“In my 30 years of suing the Navy, I’ve never experienced them as good stewards of the environment,” he said.

As for Harris’ comments about there being no evidence, LaBedz said it bothers him. When a whale dies, it sinks. It doesn’t float on the surface where it can be found, he said.

In his letter, Harris also addressed a situation in July in which a 16-foot sub adult pilot whale washed ashore and died in Hanalei Bay. In response, the Navy conducted an aerial survey in accordance with the Pacific Fleet’s Stranding Response Plan.

While LaBedz said he is convinced that whale died as a result of sonar, Harris said, “To date, there is no evidence of a connection to Navy.”

When asked how someone would obtain the scientific evidence referenced by Harris, and what that evidence might be, or look like, Pacific Fleet spokesman Mark Matsunaga wrote, “The Navy uses the best available science in its environmental analysis and lists these references at the end of each resource section of our EISs,” and referred TGI to a series of websites, including

Navy Plans to Kill Marine Mammals
SUBHEAD: Navy five year plan expects to kill hundreds of dolphins and whales and injuring thousands.

By David Wagner on 30 August 2013 for KPBS -

In two reports published August 30th, 2013, the U.S. Navy acknowledges that bomb testing and sonar use over the next five years will likely kill hundreds of marine mammals and seriously injure thousands more.

In two reports published Friday, the U.S. Navy acknowledged that bomb testing and sonar use over the next five years will likely kill hundreds of marine mammals and seriously injure thousands more.
To get permits for these training exercises, the military is required to report on the environmental impact of its proposed operations.

By the Navy's own count, training procedures from 2014 through 2019 could result in the deaths of over 340 dolphins and whales.

Most of those deaths would be caused by bombs the Navy plans to detonate off the East Coast, in the Gulf of Mexico, and between Southern California and Hawaii. But some deaths—as well as "behavioral changes" for millions more susceptible marine mammals—could stem from the Navy's active sonar use, which environmentalists have been criticizing for years.

"Mid-frequency sonar is an intense noise source that propagates through the ocean at the frequency that certain whales and dolphins are most sensitive to," says Giulia Good Stefani, an attorney with the Southern California office of the Natural Resources Defense Council.

Researchers are still trying to fully understand the effects of sonar on marine mammals, but they've found connections between sonar and recent mass whale strandings. Sonar has been known to damage hearing in marine mammals, which can prove fatal for creatures that rely on echolocation to move through the ocean and find food.

But the Navy contends that bomb training and sonar operation are crucial to national security and cannot be simulated. In a video statement, Rear Admiral Kevin Slates describes these as "perishable skills that require training at sea under realistic conditions."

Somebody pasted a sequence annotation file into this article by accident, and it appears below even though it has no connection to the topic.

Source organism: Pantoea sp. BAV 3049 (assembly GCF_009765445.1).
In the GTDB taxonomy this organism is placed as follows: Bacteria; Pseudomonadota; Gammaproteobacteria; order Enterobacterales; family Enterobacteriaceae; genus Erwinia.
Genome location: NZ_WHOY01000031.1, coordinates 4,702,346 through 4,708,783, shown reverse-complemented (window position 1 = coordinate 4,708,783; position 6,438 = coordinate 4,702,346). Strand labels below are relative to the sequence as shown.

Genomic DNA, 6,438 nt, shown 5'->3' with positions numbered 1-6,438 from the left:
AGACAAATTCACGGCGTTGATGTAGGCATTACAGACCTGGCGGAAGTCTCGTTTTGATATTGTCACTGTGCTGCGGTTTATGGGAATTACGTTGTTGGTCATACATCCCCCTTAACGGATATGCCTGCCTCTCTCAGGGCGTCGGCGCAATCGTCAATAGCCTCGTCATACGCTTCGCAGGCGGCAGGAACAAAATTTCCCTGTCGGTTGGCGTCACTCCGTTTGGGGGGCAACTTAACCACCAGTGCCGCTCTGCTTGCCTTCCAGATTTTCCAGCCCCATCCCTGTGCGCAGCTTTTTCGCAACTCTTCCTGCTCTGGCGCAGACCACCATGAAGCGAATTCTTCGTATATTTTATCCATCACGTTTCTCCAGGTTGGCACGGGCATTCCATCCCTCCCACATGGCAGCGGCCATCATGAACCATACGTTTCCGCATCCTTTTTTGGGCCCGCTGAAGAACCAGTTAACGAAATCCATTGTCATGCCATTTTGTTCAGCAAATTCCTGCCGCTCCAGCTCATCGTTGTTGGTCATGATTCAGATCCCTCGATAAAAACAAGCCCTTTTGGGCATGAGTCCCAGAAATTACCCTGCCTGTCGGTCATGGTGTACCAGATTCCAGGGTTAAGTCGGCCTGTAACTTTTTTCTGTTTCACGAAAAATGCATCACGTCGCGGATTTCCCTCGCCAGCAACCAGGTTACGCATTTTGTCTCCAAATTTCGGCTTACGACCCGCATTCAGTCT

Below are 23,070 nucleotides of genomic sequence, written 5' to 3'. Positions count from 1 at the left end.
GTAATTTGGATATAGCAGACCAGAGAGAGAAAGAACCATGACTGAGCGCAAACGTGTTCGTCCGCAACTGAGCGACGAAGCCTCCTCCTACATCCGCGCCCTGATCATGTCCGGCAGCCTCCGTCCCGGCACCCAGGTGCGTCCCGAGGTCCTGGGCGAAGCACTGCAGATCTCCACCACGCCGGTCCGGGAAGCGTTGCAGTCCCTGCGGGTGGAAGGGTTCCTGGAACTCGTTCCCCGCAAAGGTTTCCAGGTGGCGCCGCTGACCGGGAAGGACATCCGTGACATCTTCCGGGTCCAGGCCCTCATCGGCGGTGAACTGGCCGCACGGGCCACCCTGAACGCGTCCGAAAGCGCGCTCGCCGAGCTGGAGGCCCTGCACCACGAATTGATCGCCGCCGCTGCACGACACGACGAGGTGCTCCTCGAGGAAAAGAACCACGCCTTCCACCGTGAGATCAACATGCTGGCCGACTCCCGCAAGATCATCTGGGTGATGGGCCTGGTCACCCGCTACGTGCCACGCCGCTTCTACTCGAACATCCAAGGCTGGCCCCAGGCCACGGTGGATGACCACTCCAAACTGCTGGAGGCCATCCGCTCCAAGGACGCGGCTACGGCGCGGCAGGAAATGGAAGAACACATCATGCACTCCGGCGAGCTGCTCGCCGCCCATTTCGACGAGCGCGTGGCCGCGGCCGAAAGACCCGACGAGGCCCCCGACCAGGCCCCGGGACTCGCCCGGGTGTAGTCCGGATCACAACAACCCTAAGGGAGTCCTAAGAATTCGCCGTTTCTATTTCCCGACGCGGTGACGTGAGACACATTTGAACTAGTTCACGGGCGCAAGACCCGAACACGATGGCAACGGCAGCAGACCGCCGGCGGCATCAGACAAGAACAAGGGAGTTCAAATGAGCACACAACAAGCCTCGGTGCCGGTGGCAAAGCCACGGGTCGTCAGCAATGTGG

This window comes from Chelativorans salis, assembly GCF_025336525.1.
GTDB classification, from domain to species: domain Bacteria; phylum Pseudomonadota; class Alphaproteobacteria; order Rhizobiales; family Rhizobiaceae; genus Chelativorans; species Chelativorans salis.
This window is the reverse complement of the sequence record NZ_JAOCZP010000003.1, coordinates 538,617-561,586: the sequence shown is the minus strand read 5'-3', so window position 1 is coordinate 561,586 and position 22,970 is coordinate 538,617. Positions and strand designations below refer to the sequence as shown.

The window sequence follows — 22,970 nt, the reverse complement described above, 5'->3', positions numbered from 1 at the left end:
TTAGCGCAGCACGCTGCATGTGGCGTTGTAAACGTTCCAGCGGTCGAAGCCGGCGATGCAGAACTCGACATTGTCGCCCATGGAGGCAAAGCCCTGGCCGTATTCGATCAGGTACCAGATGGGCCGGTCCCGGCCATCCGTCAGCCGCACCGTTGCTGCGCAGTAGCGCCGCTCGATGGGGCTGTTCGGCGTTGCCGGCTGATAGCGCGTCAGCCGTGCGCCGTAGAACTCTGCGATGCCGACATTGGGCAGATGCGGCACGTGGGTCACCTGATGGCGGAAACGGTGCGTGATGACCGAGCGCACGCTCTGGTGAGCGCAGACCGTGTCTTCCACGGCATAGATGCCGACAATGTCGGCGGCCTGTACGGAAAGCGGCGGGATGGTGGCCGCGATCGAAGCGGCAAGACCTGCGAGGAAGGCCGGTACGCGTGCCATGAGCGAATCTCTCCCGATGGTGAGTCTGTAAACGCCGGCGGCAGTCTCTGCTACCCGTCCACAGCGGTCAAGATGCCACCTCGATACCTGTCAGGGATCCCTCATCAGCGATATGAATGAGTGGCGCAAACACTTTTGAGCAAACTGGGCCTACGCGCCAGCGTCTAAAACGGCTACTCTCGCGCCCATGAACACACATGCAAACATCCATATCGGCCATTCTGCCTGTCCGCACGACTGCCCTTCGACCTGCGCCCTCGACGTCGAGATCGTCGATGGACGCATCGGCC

"We don't argue that the Navy doesn't need to train," counters Stefani. "We simply have asked the Navy to try to reduce the impact it's having on marine mammal populations.

See also:
Ea O Ka Aina: RIMPAC Impact Postmortem 10/22/14
Our congresswoman Tulsi Gabbarb seeking information from Navy on their methods of protecting ...
Ea O Ka Aina: RIMPAC 2014 - another whale death 7/26/14
It's not like this has not happened here before. The Navy washes off the blood and wears white.
Ea O Ka Aina: RIMPAC 2014 in Full March 7/17/14
Even if RIMPAC didn't harm wildlife or the environment these war games are pointless.
Ea O Ka Aina: RIMPAC War on the Ocean 7/3/14
The unseen wars on the Pacific Ocean lead by the United States Navy is cranking up this summer.
Ea O Ka Aina: The Pacific Pivot  6/26/14

RIMPAC is only a small piece of a huge, systemized federal project of destruction in the Pacific.
Ea O Ka Aina: RIMPAC IMPACT 6/8/14
If you think that RIMPAC 2014 will be anything but harmful to Hawaii you are delusional.
Ea O Ka Aina: Operation Dominic & Hawaii  6/3/14
US nuclear tests on Johnson Island tell us that this year's RIMPAC will be more of the same destruction to the Pacific Ocean.
Ea O Ka Aina: RIMPAC Now and Then 5/16/14
The history of RIMPAC exercises tells us that this year will be more of the same. Destruction to life in the Pacific Ocean.
Ea O Ka Aina: Earthday TPP Fukushima RIMPAC 4/22/14

Excuse us while we turn the Pacific Ocean into a radioactive ashtray.
Ea  O Ka Aina: An Ugly Dance  - The Asian Pivot 12/5/13
It's a feeble attempt by USA to outplay Asia in the game of who can destroy the planet the fastest.
Ea O Ka Aina: End RIMPAC destruction of Pacific 11/1/13
Pacific Rim countries led by the US Navy take part in exercises in death and destruction in our ocean.
Ea O Ka Aina: Sleepwalking through destruction 7/16/12
Ea O Ka Aina: Military schmoozes Guam & Hawaii 3/17/11
Ea O Ka Aina: Pacific Resistance to U.S. Military 5/24/10
Ea O Ka Aina: Shift in Pacific Power Balance 8/5/10
Ea O Ka Aina: RIMPAC to Return in 2010 5/2/10 
Ea O Ka Aina: Living at the Tip of the Spear 4/5/10
Ea O Ka Aina: Guam Land Grab 11/30/09
Ea O Ka Aina: Guam as a modern Bikini Atoll 12/25/09
Ea O Ka Aina: GUAM - Another Strategic Island 11/8/09
Ea O Ka Aina: Diego Garcia - Another stolen island 11/6/09
Ea O Ka Aina: DARPA & Super-Cavitation on Kauai 3/24/09
Island Breath: RIMPAC 2008 - Navy fired up in Hawaii 7/2/08
Island Breath: RIMPAC 2008 uses destructive sonar 4/22/08
Island Breath: Navy Plans for the Pacific 9/3/07
Island Breath: Judge restricts sonar off California 08/07/07
Island Breath: RIMPAC 2006 sonar use feared 5/23/06
Island Breath: RIMPAC 2006 sonar compromise 7/9/06
Island Breath: RIMPAC 2004 Strands whales in Hanlei 09/02/04 
Island Breath: PMRF Land Grab 6/5/04